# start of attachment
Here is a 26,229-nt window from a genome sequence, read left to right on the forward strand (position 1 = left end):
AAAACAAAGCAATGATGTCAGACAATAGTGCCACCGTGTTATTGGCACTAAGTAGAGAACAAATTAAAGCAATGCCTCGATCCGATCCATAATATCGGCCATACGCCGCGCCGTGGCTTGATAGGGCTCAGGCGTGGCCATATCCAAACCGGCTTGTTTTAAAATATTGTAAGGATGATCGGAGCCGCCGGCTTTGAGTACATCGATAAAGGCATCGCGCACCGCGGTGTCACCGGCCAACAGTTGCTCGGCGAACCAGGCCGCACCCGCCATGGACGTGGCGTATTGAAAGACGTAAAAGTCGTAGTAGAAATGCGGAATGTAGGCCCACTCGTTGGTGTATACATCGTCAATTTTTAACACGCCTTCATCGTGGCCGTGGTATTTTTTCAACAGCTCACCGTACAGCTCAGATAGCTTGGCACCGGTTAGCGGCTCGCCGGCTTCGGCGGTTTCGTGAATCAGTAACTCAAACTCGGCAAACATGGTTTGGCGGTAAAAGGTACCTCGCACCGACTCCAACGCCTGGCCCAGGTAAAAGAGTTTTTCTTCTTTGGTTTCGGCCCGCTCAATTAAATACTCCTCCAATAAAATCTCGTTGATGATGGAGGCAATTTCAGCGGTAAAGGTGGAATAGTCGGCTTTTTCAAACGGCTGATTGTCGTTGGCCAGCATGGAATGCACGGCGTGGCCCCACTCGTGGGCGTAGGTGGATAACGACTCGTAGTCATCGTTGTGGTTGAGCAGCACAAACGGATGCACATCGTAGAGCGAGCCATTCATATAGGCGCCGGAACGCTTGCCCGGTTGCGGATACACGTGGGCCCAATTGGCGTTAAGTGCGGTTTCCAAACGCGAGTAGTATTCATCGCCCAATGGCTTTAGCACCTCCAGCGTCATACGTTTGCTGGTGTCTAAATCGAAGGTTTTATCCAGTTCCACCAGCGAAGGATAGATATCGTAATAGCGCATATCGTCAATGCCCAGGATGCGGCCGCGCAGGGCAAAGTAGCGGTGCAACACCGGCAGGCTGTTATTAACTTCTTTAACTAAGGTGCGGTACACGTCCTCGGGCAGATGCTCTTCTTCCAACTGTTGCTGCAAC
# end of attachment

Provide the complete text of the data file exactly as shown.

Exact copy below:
Here is a 26,229-nt window from a genome sequence, read left to right on the forward strand (position 1 = left end):
AAAACAAAGCAATGATGTCAGACAATAGTGCCACCGTGTTATTGGCACTAAGTAGAGAACAAATTAAAGCAATGCCTCGATCCGATCCATAATATCGGCCATACGCCGCGCCGTGGCTTGATAGGGCTCAGGCGTGGCCATATCCAAACCGGCTTGTTTTAAAATATTGTAAGGATGATCGGAGCCGCCGGCTTTGAGTACATCGATAAAGGCATCGCGCACCGCGGTGTCACCGGCCAACAGTTGCTCGGCGAACCAGGCCGCACCCGCCATGGACGTGGCGTATTGAAAGACGTAAAAGTCGTAGTAGAAATGCGGAATGTAGGCCCACTCGTTGGTGTATACATCGTCAATTTTTAACACGCCTTCATCGTGGCCGTGGTATTTTTTCAACAGCTCACCGTACAGCTCAGATAGCTTGGCACCGGTTAGCGGCTCGCCGGCTTCGGCGGTTTCGTGAATCAGTAACTCAAACTCGGCAAACATGGTTTGGCGGTAAAAGGTACCTCGCACCGACTCCAACGCCTGGCCCAGGTAAAAGAGTTTTTCTTCTTTGGTTTCGGCCCGCTCAATTAAATACTCCTCCAATAAAATCTCGTTGATGATGGAGGCAATTTCAGCGGTAAAGGTGGAATAGTCGGCTTTTTCAAACGGCTGATTGTCGTTGGCCAGCATGGAATGCACGGCGTGGCCCCACTCGTGGGCGTAGGTGGATAACGACTCGTAGTCATCGTTGTGGTTGAGCAGCACAAACGGATGCACATCGTAGAGCGAGCCATTCATATAGGCGCCGGAACGCTTGCCCGGTTGCGGATACACGTGGGCCCAATTGGCGTTAAGTGCGGTTTCCAAACGCGAGTAGTATTCATCGCCCAATGGCTTTAGCACCTCCAGCGTCATACGTTTGCTGGTGTCTAAATCGAAGGTTTTATCCAGTTCCACCAGCGAAGGATAGATATCGTAATAGCGCATATCGTCAATGCCCAGGATGCGGCCGCGCAGGGCAAAGTAGCGGTGCAACACCGGCAGGCTGTTATTAACTTCTTTAACTAAGGTGCGGTACACGTCCTCGGGCAGATGCTCTTCTTCCAACTGTTGCTGCAAC